Yet one aspect of these courses may be seen as a disadvantage by aspiring science writers: that they teach general rather than science journalism, so you may learn more than you need in some areas, and less than you need in the details of writing about science. Only one U.K. journalism school offers a specialisation in science. "City University's Postgraduate Diploma students can choose to study science journalism for twenty weeks," says science journalism tutor Jenny Gristock. They need to be enrolled on a postgraduate journalism diploma first, which has a tuition fee of £5450.

Science-communication degrees, such as the M.Sc. in Science Communication offered by Imperial College of Science, Technology and Medicine in London (one-year full-time degree with a tuition fee of £4000) or the Diploma in Science Communication at Birkbeck (2-year part-time, about £900 a year) in London, are more "academic" than science journalism diplomas. A big chunk of these courses aim to put science into the broader context of history, philosophy, and society, while the rest is dedicated to practical modules for work in all media types.

Aspiring writers ought to consider many different factors when choosing a course, foremost of which is knowing what type of work they would like to pursue. "[Science communication degrees] are quite broad, and if you're not absolutely sure that journalism or writing is the only thing you're interested in, it gives you a chance to try out radio, television, [and] museum work," says Research Fortnight reporter Bhattacharya. While Jheni Osman, an Imperial College alumnus now Acting Features Editor for Focus magazine, was generally very positive about her experiences, she acknowledges that such breadth of topics may come at a price. "Colleagues at work have mentioned that a few work-experience people from science communication courses do not have enough in-depth training," she says.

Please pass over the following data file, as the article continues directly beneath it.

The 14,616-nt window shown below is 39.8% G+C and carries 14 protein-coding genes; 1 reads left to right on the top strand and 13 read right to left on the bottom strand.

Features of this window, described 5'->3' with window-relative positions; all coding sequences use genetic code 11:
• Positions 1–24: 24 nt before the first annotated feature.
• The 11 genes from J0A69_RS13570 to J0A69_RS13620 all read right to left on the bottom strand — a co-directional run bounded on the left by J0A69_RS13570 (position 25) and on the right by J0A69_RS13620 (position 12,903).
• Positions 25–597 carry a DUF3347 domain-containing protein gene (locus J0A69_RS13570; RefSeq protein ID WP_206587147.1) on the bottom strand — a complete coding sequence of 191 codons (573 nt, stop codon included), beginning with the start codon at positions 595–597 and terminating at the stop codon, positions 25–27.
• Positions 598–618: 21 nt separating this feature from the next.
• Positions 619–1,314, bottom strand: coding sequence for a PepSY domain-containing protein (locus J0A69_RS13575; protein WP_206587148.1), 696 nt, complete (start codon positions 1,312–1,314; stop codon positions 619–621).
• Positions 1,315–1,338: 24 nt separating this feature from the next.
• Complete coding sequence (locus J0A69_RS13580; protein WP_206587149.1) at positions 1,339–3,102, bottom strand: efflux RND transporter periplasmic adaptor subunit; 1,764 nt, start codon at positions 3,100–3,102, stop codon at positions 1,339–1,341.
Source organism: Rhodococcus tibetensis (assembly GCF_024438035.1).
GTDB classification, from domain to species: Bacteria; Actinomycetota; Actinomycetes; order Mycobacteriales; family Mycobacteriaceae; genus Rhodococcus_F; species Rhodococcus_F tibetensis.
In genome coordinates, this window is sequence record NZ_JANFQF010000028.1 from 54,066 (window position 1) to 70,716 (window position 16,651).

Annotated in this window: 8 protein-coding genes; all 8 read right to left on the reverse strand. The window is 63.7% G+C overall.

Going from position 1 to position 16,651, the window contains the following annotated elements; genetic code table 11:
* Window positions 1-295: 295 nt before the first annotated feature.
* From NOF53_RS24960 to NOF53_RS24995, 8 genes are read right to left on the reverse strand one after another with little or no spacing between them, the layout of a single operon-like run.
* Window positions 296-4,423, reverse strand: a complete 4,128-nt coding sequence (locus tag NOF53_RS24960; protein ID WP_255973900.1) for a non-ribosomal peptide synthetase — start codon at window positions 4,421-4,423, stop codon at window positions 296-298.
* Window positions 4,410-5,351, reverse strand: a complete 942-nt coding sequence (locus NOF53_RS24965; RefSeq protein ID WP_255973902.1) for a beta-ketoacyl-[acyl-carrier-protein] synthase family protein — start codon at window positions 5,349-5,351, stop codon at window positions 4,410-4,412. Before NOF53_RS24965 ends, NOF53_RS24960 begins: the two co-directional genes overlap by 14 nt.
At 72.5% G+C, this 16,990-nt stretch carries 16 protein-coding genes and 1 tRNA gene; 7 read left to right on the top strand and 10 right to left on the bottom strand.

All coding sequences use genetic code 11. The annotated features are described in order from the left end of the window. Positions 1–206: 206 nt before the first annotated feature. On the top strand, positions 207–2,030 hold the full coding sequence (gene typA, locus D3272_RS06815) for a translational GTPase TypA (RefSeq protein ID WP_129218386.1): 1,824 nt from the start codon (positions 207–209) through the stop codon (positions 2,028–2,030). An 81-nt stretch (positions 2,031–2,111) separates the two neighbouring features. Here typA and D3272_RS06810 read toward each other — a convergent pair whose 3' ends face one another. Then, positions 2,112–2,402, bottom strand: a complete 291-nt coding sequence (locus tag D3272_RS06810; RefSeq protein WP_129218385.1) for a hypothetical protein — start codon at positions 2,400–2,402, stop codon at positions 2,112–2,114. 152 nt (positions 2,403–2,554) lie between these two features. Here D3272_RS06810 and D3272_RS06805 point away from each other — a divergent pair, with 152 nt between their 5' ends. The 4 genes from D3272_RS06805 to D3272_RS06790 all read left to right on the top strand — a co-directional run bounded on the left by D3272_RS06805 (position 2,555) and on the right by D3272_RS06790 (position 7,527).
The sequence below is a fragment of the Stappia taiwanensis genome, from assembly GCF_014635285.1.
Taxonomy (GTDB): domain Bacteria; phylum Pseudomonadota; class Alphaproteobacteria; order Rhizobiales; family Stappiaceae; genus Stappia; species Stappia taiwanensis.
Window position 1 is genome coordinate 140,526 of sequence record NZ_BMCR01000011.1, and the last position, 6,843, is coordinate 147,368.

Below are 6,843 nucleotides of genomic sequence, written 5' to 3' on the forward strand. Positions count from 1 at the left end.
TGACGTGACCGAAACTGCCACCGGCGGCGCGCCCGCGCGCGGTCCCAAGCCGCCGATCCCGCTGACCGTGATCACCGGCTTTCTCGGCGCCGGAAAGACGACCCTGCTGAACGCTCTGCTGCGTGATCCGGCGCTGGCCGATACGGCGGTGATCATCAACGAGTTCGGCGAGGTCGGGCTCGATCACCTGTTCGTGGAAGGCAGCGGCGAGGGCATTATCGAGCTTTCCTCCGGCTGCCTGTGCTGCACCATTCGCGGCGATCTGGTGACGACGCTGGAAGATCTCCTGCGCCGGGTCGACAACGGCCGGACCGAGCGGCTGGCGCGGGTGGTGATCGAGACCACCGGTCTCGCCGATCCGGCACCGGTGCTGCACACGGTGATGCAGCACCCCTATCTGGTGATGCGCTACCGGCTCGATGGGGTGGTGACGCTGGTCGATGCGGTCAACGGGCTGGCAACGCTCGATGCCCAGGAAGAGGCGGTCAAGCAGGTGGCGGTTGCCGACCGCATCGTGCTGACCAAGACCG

Osman adds that aspiring science writers who want to gain a lot of specific written practical training should consider doing another course than science communication. "No science communication degree will give you purely practical writing training," she says. A journalism course may be a better option, even though it won't provide a scientific focus. "If you really want to be a journalist, go and do a journalism degree and then specialise in science and medicine if you can," says Gristock.

What if I Do Not Want to Go Back to University?

If you're not keen to go back to university, rest assured that it is perfectly possible to succeed without more schooling. "[Formal training] can help you to find a job, but if you're lucky and/or persistent, you'll probably find work in the field anyway," says Matin Durrani, Deputy Editor of Physics World. "What counts is evidence that you can write."

What you need is practice. "The alternative to doing a course is getting as much experience as you can, any way you can," says freelance science writer Fiona Proffitt. "My own 'way in' was to write for a friend's environmental Web log, write book reviews and conference reports for an ornithological journal, do work placements at BBC Wildlife Magazine and Science (all unpaid), then do an internship at Science," she says. Student magazines and local newspapers are also a common place to start.

"I think there are as many ways into science journalism as there are science journalists," says Proffitt. "If you have some scientific training, some talent for writing, make the right contacts, get some experience, and are really determined to do it, you can succeed without formal training in science writing."

The ABSW has a Web site packed with useful advice for would-be science writers, in particular the excellent "So You Want to be a Science Writer?" guide. The ABSW also teams up every year with the Wellcome Trust to offer bursaries for scientists taken on a journalism diploma or science writing degree.

Elisabeth Pain is contributing editor for Europe.